This brings up the central issue that is the cause of the debate surrounding parabens. A properly functioning liver can handle all the estrogen a body throws at it and can even handle some phyto- and xenoestrogens from time to time (such as a diet high in soy, which is a phytoestrogen). This apparent lack of detrimental effect gives one side of the debate the view that parabens are harmless. But parabens, which are chemicals, can build up in tissue over time, effectively adding to your overall estrogen total due to bioaccumulation. And you don’t want that.

Eventually, factors such as trauma, chronic stress, poor environment, and poor diet can tip the scales and you go from parabens not causing any issues for you, to, now, manifesting symptoms of estrogen dominance suddenly. It’s much like acquiring a food allergy. One day a person can be eating shrimp just fine and the next time their throat closes up. Something tipped the scales and the same can be true with the effects of parabens.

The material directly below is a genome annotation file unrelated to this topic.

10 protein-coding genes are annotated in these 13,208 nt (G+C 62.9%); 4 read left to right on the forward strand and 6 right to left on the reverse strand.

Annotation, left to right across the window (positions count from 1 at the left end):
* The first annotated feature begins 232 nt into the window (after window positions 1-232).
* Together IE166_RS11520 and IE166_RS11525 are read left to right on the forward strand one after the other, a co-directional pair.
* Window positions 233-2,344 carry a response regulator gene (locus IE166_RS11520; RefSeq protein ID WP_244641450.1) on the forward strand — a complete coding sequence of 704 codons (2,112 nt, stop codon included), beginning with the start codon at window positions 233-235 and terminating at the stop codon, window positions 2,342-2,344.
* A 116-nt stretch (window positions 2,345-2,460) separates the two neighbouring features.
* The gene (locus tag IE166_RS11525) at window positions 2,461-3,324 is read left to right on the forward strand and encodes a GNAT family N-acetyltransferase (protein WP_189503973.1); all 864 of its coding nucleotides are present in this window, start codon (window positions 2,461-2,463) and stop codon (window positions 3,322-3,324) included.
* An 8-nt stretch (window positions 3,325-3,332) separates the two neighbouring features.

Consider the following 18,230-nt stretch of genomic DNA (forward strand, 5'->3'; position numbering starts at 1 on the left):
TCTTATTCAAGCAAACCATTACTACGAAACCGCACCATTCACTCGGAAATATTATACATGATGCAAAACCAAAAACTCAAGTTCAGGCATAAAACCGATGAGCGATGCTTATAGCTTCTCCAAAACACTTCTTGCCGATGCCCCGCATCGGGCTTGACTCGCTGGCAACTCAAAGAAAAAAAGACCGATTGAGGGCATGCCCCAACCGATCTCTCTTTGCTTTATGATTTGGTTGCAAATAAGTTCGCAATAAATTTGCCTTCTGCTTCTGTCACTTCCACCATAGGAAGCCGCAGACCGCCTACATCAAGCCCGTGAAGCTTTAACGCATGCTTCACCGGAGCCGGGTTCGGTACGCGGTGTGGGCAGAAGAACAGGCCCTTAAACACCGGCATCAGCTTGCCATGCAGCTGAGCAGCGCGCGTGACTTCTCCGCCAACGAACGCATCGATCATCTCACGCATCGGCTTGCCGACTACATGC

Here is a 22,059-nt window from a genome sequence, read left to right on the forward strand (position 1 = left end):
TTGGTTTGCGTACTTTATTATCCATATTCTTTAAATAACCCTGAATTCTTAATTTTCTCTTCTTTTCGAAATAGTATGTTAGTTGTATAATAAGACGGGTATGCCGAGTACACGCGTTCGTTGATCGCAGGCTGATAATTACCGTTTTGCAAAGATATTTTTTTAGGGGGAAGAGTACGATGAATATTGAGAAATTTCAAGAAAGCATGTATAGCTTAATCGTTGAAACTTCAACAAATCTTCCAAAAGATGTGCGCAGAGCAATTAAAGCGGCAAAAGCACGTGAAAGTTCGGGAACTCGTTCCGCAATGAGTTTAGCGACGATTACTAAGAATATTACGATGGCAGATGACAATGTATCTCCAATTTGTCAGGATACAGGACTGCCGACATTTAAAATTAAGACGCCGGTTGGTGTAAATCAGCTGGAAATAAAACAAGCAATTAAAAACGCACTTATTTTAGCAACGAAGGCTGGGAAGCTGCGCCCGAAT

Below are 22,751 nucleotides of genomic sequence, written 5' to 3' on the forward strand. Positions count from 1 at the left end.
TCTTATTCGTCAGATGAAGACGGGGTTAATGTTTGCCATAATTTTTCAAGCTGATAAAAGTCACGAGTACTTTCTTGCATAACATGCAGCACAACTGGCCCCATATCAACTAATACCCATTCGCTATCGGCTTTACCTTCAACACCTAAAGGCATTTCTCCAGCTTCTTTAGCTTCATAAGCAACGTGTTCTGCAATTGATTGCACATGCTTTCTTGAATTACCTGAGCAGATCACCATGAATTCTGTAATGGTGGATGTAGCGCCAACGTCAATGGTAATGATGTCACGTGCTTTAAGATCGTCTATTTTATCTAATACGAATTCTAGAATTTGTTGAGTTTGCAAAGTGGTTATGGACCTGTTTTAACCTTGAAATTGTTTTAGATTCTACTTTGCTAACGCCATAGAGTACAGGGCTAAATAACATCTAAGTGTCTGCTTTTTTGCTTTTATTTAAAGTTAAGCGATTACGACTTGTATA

Estrogen dominance will continue to turn on/off processes that estrogen is designed to manipulate, but in a much more aggressive way due to it being too abundant. Estrogen’s role in a body is to—

  • Grow and enhance the walls and membranes of the uterus, vagina and mammary glands
  • Make bones smaller and shorter
  • Increase fat storage around hips and thighs (creates a curvy and contoured shape in a healthy body)
  • Increase sensitivity to insulin (regulating fat storage)
  • Regulate oil production in skin glands
  • Modulate thickness and quality of the skin, as well as collagen content
  • Control cholesterol production in your liver
Estrogen Health

Estrogen Health